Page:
2 Often overlooked areas in this Carson Wentz regression

Carson Wentz, Philadelphia Eagles (Photo by Mitchell Leff/Getty Images)
Carson Wentz, Philadelphia Eagles (Photo by Mitchell Leff/Getty Images) /
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Carson Wentz, Philadelphia Eagles
Carson Wentz, Philadelphia Eagles (Photo by Mitchell Leff/Getty Images) /

Carson Wentz needs to re-establish some muscle memory.

Carson Wentz averaged 35 pass attempts per game in 2020. That means 35 times per game, he needs to make split-second decisions, and one thing you can be assured of is he isn’t thinking about his muscle memory.

Mechanics and muscle memory go hand in hand, and Carson Wentz’s mechanics took a beating from fans and the media as the season progressed. As mentioned, he bulked up to 250 pounds in the off-season. He was restricted from practicing and perfecting his timing, which would have needed to be adjusted with his newfound strength.

Touch and timing are everything for a quarterback and a bulked-up ‘Wentz Wagon’ was completely off in both respects. We saw him miss routine passes this season which was shocking at times. A couple of his screen-passes landed closer to North Dakota than they did Miles Sanders. 11 was profoundly inaccurate. Clearly, body and mind were not in sync.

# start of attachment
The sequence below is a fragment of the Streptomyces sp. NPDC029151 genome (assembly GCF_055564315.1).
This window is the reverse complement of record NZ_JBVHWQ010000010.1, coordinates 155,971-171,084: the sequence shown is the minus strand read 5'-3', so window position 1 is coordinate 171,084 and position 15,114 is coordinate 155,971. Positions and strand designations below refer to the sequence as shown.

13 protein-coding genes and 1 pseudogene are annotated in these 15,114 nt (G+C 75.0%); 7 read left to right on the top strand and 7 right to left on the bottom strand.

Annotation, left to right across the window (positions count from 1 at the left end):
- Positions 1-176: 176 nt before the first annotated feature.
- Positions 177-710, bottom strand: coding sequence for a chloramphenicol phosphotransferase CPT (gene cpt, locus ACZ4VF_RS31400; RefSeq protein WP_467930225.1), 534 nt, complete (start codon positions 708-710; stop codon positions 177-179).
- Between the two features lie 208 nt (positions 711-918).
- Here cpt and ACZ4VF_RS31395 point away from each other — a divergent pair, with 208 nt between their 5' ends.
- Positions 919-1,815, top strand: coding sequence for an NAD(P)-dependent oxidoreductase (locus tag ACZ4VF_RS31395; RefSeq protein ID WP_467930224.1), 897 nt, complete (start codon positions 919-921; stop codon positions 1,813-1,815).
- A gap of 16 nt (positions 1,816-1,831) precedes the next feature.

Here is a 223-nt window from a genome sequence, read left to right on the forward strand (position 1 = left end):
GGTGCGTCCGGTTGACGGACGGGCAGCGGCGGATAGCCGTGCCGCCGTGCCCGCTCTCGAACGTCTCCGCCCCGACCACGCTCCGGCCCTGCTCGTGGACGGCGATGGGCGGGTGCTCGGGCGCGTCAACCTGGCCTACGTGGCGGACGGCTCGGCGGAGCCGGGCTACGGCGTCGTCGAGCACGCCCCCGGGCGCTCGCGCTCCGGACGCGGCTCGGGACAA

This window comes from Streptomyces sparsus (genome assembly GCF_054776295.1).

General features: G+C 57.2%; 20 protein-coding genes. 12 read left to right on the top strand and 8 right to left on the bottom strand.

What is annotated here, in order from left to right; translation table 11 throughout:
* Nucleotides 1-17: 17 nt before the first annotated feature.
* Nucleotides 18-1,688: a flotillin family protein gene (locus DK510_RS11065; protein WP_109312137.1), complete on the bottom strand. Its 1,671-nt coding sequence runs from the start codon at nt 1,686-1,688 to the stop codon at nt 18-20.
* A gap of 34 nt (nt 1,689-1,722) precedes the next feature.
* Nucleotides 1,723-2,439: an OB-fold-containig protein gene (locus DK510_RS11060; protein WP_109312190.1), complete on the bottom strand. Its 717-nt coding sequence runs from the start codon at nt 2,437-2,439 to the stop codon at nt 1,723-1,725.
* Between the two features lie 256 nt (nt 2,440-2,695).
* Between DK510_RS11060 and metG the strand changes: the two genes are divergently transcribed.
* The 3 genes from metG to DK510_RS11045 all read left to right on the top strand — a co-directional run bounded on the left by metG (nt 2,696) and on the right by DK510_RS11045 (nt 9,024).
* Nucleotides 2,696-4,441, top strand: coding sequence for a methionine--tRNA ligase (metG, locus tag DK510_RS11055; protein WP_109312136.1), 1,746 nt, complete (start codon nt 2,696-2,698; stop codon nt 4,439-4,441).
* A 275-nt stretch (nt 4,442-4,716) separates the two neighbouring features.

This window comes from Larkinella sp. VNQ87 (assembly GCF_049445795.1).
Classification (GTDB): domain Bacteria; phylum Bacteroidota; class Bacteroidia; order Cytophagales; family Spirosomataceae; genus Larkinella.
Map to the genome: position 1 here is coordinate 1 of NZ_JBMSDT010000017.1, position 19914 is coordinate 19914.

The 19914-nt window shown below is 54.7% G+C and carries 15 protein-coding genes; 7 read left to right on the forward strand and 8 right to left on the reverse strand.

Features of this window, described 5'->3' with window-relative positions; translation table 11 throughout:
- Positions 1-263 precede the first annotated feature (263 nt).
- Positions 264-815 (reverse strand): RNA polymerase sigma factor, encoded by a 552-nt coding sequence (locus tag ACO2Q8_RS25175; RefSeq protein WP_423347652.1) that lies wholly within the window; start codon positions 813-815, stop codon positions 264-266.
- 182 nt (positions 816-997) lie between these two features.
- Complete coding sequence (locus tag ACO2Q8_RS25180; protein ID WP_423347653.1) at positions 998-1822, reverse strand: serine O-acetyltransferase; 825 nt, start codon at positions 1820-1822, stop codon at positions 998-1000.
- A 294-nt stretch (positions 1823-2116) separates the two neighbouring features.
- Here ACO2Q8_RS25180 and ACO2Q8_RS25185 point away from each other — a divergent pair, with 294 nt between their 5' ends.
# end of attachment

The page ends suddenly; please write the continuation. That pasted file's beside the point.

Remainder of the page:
15 pounds of muscle is nothing to scoff at. It’s a significant amount of strength to add when throwing a 14-ounce pigskin. Four years of repetition in throwing a ball at the NFL level creates hardened muscle memory. With the exception of a few rough outings, Wentz had no problem making contested tight-window throws that had him flirting with elite status.

Tack on fifteen pounds of muscle in his fifth year and forget about those tight-window throws. Wentz couldn’t hit the glass at a Pella Showroom. All that sweat-equity built up over his first four seasons was tossed aside. He had the same muscle memory with inflated muscle strength. Simply put, Wentz would throw the ball the same way he always has but it would land somewhere else. It was an added variable that disrupted his rhythm, timing, and eventually his mechanics.

Quarterbacks should not tinker with their arm strength unless they have an abundance of practice availability with teammates to nail down timing. The pandemic did not allow for typical off-season practice time. This is the least talked about possible regression theory that has been put out there and it is the most obvious. It is the only real change that occurred in the off-season for number 11.